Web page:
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Home / News / BC Gov makes moves to protect ancestral burial site, First Nations done waiting
BC Gov makes moves to protect ancestral burial site, First Nations done waiting

BC Gov makes moves to protect ancestral burial site, First Nations done waiting

The province government has taken the first step to protect ancestral remains.

For the first time in the history of BC, the government is using the court system to ensure the remains of First Nations peoples are protected.

The move comes after ancient remains of at least seven people were unearthed in an orchard near Keremeos in late February last year while a contractor was leveling a small hill to plant more trees. Chief Keith Crow of the Lower Similkameen Indian Band says the action by the province is a positive one. He says beginning next Monday (11 Sept) a team will be going to the site to undertake archaeological work whether they have the needed permits or not.

Chief Crow says, “Whether the Province chooses to follow through with their commitments, we are moving forward and standing in action with community support.  We are going to finish the recovery on September 11; we are not stopping until our ancestors are reburied.”

Victoria’s plan is to make an application to the courts under the Heritage Conservation Act. If approved owners of property would have to restore sites and undertake the needed conservation work. However, there is no time line when the government will actually make the application.

Crow says already over 500 bone fragments have been recovered from the site over a two day period last November.

Crow notes that property owners are not fully co-operating. He says they have canceled meeting with the province and the band for the past 18 months.

Grand Chief Stewart Phillips listed a number of sites in recent history where remains were unearthed and he named just a few… Haynes Point near Osoyoos, Lightning Rock in Manning Provincial Park which is the site of a mass grave dating back to a small pox epidemic and another location on Vancouver Island. Both Lightning Rock and the Vancouver Island sites were destined to be developed one for a private mansion and the other for a condominium.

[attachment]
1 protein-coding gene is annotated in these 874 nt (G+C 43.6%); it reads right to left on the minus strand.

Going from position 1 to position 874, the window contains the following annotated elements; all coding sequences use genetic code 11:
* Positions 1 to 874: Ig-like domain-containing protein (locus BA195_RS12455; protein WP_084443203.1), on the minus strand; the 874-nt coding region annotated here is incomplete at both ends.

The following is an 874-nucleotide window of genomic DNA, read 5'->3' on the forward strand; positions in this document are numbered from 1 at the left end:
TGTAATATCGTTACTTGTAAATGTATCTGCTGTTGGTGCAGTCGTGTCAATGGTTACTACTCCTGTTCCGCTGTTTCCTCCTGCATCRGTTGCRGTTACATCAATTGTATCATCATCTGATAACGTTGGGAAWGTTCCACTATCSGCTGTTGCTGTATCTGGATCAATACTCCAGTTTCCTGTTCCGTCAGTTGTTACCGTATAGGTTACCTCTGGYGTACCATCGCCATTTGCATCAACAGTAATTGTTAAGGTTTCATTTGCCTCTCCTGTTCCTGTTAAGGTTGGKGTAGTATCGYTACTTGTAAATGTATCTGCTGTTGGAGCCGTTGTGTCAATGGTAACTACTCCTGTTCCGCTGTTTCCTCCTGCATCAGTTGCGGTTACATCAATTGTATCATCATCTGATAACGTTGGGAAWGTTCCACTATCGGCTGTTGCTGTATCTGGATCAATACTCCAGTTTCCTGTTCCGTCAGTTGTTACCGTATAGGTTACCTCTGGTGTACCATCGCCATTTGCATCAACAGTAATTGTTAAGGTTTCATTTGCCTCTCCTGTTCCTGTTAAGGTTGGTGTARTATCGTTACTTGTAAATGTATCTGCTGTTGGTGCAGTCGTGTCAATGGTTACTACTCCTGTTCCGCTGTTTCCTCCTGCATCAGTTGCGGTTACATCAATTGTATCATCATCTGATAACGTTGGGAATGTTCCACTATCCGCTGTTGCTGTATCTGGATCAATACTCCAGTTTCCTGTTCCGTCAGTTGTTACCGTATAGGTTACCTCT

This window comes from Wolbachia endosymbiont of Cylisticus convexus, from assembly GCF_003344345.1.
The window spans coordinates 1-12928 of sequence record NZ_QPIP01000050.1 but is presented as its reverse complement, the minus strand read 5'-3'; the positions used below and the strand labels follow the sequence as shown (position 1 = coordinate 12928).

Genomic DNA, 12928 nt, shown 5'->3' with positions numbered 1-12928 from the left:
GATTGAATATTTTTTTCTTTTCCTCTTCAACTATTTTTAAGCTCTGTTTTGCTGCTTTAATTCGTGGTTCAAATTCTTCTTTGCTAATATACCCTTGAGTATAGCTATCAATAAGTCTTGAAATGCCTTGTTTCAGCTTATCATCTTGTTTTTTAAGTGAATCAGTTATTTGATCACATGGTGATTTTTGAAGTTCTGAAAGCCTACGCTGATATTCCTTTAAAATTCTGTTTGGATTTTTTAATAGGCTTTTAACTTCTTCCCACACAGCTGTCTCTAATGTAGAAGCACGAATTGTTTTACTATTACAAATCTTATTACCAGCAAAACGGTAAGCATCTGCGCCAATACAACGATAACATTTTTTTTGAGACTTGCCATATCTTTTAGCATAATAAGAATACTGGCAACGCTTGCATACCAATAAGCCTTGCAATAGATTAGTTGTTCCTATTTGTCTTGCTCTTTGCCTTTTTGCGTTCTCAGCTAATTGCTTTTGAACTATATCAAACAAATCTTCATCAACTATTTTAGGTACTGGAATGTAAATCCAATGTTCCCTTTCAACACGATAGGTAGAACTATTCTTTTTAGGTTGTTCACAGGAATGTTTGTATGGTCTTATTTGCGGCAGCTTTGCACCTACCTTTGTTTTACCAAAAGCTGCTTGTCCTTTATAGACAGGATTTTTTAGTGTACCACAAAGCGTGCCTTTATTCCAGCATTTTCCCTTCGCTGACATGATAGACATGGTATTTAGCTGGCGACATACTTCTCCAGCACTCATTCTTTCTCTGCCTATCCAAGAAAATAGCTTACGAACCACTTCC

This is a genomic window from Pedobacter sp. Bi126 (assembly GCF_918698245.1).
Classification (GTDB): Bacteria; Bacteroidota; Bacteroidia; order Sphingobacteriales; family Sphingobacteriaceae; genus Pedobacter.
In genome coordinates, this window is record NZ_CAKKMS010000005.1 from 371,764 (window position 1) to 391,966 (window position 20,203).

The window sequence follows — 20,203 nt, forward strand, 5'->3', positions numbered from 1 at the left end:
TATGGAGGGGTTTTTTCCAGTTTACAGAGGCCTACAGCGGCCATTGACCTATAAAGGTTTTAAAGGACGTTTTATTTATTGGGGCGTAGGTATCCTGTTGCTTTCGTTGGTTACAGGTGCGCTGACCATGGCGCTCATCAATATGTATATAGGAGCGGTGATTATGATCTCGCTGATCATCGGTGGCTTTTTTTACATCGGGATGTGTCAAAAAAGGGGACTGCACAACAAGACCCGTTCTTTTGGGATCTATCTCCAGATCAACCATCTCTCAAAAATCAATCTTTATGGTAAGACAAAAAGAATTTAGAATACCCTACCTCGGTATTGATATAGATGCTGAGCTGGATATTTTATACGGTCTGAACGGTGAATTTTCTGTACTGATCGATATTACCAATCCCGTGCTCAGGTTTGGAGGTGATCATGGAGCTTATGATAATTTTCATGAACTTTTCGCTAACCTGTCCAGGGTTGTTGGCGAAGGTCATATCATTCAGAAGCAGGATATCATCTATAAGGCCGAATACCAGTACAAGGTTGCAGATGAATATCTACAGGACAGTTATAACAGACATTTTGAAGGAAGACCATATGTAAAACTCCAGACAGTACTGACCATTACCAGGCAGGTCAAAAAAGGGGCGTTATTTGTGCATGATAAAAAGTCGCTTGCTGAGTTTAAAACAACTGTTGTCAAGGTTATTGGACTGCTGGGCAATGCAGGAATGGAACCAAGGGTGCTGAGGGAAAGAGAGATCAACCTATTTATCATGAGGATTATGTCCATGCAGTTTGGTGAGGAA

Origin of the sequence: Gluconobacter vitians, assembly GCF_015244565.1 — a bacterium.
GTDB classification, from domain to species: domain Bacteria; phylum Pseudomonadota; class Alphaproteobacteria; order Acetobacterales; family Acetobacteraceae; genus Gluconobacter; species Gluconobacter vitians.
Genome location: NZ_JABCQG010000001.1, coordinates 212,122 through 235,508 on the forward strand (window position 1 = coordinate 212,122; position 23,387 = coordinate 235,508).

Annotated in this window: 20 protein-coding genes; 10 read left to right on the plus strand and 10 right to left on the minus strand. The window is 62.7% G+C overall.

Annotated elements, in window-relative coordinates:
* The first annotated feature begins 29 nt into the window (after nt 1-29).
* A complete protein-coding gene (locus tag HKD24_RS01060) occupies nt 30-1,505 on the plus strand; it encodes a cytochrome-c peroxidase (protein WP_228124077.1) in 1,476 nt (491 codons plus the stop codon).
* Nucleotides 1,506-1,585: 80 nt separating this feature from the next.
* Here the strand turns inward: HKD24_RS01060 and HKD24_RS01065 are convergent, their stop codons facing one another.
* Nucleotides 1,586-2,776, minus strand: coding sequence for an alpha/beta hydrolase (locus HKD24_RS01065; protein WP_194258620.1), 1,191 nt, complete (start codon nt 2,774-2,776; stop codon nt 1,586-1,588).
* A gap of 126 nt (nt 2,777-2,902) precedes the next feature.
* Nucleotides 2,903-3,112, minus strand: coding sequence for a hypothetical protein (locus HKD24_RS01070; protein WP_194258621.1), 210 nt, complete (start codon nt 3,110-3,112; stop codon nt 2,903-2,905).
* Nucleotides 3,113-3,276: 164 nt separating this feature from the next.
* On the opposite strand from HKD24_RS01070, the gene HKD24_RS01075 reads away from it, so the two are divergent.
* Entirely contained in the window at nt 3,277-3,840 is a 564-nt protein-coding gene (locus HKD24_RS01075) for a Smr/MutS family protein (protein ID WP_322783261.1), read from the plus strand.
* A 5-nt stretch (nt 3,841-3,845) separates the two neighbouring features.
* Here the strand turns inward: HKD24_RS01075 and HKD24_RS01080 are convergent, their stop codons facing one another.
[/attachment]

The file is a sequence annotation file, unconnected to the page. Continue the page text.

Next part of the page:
LSIB, and the Okanagan Nation, insist that the Province of BC must uphold their own laws and policies through the Heritage Conservation Act and ensure the site is protected and the remains are respectfully reburied.

Grand Chief Stewart Phillip says “What we hear from the Trudeau government and the incoming provincial NDP government is that they intend to respect and follow through with the United Nations Declaration on the Rights of Indigenous Peoples and the Truth and Reconciliation Commission’s 94 Calls to Action, but public platitudes are not good enough. We need to see those expressions of good intentions to translate for the necessary legislative reform, policy reform that will enable us to respect our own laws and our own teachings, and do what we are obligated to do in terms of protecting our land and protecting our people”.

Chief Crow is currently meeting with Minister Doug Donaldson, of Forests, Lands Natural Resources Operations and Minister Scott Fraser of Indigenous Relations and Reconciliation, urging them to move forward with the protection of the LSIB ancestors.

“In regards to our rights, we cannot wait another day or another winter. We will take care of our ancestors. It is our responsibility” Chief Keith Crow

About CFNR Team

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